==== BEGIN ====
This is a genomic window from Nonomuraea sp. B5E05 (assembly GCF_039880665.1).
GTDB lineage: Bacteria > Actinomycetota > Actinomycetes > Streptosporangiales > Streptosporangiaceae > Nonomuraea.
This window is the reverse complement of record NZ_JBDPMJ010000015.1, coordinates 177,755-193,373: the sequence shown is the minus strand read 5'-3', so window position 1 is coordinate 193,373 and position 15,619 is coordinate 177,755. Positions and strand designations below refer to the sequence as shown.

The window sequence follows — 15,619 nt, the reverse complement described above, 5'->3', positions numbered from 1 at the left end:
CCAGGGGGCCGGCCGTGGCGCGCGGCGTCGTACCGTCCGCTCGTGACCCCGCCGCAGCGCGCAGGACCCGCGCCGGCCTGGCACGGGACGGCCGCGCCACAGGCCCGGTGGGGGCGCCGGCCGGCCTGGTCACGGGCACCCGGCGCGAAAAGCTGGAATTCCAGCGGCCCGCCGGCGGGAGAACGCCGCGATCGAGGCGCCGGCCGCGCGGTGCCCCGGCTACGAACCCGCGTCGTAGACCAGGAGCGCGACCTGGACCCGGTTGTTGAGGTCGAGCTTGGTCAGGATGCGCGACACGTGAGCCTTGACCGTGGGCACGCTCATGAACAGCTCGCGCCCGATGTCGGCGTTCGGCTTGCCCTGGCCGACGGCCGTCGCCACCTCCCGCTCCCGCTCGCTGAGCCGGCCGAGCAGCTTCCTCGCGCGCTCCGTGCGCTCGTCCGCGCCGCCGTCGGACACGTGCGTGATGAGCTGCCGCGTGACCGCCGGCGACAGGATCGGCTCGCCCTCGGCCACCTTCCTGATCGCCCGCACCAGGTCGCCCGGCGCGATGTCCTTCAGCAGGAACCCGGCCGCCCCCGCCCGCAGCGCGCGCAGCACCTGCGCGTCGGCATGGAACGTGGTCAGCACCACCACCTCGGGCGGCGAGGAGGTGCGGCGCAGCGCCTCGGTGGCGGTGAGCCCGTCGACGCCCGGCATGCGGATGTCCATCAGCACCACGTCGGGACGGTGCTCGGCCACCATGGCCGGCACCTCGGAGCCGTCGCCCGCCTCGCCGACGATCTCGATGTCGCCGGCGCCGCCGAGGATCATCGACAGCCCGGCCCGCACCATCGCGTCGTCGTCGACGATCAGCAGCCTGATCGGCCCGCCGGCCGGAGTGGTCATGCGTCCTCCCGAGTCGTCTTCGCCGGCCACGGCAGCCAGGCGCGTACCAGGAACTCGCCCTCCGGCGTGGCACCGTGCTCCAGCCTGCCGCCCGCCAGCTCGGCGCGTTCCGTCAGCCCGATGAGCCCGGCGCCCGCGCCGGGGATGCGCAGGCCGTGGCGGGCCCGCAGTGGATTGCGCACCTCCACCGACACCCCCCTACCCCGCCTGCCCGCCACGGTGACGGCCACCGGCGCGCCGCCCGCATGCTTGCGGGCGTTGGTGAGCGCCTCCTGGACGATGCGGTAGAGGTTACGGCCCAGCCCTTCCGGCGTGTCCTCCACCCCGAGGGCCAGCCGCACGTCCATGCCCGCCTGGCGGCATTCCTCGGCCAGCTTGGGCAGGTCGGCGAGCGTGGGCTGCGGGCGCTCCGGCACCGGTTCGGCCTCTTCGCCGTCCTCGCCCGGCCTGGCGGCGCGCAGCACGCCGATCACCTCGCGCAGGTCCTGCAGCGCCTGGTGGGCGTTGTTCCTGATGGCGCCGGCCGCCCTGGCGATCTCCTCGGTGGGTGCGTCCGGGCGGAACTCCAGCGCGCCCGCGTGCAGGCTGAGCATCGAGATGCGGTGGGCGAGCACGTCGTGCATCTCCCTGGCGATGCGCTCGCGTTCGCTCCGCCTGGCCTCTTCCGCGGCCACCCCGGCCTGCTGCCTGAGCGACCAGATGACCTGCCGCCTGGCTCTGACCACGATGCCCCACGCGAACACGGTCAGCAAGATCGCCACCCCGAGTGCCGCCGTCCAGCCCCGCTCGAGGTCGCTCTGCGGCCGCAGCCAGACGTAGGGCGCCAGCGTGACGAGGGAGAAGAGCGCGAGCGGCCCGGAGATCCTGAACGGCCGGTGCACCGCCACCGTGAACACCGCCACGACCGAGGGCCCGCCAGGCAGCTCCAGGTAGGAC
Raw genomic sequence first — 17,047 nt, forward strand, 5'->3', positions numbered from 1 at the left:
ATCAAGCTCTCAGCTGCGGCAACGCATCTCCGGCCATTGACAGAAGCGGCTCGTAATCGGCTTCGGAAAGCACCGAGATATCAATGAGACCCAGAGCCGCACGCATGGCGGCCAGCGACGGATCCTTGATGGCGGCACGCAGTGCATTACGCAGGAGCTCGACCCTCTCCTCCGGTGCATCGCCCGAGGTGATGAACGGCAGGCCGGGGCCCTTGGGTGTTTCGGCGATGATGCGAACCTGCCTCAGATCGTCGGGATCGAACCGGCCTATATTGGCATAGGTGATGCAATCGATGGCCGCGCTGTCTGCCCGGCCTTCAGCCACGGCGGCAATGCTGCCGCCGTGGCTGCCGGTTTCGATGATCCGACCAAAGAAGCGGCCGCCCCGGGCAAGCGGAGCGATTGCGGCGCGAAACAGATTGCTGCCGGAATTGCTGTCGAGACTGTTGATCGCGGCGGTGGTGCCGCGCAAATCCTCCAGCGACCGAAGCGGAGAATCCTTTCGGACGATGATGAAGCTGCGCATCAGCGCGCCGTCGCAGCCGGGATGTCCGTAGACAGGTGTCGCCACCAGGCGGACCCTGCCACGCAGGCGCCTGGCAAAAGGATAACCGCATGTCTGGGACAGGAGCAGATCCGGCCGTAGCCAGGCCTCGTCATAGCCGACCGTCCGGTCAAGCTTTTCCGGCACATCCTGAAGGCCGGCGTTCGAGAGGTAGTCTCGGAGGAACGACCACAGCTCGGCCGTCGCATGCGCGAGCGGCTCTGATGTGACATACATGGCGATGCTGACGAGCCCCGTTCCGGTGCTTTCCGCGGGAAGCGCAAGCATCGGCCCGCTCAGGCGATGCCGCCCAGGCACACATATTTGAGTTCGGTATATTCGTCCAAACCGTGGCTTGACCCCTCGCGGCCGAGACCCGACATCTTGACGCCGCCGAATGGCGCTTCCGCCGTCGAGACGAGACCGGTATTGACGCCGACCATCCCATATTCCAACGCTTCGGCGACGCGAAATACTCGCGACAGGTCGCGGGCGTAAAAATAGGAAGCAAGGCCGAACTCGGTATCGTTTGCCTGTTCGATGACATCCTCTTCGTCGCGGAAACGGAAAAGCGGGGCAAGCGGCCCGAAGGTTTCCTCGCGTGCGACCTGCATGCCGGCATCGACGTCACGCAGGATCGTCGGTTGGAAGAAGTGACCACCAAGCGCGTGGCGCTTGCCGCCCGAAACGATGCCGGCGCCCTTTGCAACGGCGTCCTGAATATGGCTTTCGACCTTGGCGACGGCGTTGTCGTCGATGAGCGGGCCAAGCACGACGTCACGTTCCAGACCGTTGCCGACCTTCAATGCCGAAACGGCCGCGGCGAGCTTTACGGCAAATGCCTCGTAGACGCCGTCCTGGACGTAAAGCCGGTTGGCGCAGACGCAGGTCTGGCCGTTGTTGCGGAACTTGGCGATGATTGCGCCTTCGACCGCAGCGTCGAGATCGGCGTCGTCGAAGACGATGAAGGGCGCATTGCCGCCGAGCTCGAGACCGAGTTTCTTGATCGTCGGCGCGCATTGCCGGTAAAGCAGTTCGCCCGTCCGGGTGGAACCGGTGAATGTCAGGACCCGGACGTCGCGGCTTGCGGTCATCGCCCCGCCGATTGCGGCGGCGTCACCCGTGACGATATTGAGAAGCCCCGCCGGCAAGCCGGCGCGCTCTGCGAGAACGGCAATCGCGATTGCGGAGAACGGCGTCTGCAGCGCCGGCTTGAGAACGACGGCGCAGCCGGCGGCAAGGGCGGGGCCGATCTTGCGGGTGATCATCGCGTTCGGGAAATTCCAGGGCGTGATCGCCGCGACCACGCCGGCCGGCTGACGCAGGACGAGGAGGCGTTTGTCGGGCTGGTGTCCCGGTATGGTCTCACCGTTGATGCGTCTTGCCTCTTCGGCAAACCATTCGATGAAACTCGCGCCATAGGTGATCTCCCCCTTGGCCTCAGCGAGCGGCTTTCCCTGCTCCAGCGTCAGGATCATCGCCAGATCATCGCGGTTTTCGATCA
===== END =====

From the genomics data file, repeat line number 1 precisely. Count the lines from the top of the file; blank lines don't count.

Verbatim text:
This is a genomic window from Nonomuraea sp. B5E05 (assembly GCF_039880665.1).